The world’s most powerful space telescope, NASA’s James Webb Space Telescope, has honed its extremely sensitive instruments on a mysterious object millions of light years away from Earth.
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The object in question is officially called AzTECC71, a dusty star-forming galaxy that dates back to the early stages of the universe, nearly 1 billion years after the occurrence of the Big Bang. Notably, NASA’s Hubble Space Telescope was unable to see the galaxy with its instruments, but follow-up observations from Webb has captured a faint image of the distant galaxy, revealing qualities that previously went unnoticed.
Webb has captured an image of one of the oldest objects in the known universe, and while that is exciting in itself, astronomers are more excited for the implications of such a discovery – stellar nurseries like AzTECC71 could be three to ten times more common than previously thought.
“This thing is a real monster,” said University of Texas postdoctoral researcher Jed McKinney, coauthor of a recent paper published in The Astrophysical Journal, in a new press release. “Even though it looks like a little blob, it’s actually forming hundreds of new stars every year.“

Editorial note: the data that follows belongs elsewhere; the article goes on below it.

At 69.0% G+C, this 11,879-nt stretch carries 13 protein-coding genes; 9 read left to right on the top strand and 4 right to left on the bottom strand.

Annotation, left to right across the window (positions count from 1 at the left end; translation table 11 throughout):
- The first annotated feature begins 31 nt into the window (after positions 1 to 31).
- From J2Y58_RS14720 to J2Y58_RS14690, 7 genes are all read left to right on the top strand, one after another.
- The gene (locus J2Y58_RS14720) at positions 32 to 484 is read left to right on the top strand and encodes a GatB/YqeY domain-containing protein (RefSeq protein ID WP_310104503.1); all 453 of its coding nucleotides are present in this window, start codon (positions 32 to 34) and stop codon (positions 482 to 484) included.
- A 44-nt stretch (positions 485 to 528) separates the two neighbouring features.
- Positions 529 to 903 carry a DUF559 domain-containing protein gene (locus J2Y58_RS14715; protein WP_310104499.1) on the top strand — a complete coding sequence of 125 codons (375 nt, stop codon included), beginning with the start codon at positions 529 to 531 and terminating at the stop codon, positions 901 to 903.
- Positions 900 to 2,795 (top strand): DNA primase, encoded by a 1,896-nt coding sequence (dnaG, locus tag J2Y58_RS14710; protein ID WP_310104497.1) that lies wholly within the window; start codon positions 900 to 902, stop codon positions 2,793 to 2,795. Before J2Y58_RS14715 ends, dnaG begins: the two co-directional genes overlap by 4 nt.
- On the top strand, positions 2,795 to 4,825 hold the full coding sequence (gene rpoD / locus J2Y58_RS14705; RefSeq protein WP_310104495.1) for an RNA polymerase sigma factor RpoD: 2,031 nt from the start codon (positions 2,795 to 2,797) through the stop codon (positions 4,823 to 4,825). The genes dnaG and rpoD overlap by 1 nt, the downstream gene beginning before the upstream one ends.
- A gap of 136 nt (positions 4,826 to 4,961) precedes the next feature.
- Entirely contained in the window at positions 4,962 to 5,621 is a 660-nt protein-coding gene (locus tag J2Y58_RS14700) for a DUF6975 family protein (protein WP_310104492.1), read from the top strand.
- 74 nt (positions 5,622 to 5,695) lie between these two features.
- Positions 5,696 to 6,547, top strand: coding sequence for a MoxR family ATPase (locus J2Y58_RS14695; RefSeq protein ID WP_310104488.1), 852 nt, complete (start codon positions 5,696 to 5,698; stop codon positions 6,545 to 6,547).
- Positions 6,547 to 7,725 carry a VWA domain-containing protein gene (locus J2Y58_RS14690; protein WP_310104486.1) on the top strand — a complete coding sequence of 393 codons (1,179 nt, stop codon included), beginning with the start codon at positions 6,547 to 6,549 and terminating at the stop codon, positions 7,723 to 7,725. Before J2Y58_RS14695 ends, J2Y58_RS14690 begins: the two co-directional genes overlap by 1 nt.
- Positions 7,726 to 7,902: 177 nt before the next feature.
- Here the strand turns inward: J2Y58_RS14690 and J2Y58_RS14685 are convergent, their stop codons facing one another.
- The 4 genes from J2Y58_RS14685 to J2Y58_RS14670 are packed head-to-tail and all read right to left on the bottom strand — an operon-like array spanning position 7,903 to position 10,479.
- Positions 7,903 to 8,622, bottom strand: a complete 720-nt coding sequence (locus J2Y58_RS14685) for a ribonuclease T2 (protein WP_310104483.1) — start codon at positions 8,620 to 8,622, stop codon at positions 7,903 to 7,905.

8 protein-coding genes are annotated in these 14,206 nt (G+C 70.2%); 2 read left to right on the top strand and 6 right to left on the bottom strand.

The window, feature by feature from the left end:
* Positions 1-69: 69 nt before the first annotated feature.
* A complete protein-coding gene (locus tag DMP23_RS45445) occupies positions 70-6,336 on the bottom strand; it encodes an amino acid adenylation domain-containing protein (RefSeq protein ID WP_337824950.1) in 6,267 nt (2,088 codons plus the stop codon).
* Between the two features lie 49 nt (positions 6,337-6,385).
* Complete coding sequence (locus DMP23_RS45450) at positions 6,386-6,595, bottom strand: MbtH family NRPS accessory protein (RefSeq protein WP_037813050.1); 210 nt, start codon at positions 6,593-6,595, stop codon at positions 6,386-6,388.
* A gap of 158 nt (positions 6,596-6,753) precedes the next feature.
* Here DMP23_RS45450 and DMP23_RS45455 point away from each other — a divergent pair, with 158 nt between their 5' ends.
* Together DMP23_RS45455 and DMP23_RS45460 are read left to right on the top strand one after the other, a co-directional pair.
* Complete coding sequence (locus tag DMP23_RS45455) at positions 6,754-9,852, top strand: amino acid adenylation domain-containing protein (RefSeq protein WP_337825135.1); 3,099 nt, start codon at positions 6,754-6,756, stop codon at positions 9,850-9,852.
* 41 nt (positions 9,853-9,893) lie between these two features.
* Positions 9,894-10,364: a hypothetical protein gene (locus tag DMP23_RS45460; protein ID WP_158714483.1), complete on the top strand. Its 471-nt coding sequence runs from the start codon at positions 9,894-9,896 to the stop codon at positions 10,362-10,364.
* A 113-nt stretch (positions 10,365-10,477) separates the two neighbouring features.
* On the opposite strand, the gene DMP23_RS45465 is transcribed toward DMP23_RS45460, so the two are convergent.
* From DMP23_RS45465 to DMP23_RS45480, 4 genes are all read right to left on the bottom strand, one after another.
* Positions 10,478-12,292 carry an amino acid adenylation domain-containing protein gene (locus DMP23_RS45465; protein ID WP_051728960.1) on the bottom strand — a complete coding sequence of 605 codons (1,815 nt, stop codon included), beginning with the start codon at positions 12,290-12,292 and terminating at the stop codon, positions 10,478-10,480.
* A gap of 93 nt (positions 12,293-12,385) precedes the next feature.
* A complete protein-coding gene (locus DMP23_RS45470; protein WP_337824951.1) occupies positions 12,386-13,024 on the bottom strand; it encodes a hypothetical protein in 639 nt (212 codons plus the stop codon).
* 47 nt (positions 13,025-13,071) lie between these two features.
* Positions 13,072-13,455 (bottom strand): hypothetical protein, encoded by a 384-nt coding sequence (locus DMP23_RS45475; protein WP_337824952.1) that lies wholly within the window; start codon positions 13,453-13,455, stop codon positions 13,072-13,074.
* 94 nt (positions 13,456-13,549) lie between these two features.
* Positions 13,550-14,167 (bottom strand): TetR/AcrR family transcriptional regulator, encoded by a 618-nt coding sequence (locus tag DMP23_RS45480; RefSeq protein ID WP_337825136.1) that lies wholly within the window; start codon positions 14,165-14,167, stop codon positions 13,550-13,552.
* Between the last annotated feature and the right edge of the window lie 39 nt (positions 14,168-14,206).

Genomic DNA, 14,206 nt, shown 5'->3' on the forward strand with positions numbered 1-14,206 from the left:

“And the fact that even something that extreme is barely visible in the most sensitive imaging from our newest telescope is so exciting to me,” he added. “It’s potentially telling us there’s a whole population of galaxies that have been hiding from us.“
“Until now, the only way we’ve been able to see galaxies in the early universe is from an optical perspective with Hubble,” McKinney said in the statement. “That means our understanding of the history of galaxy evolution is biased because we’re only seeing the unobscured, less dusty galaxies.“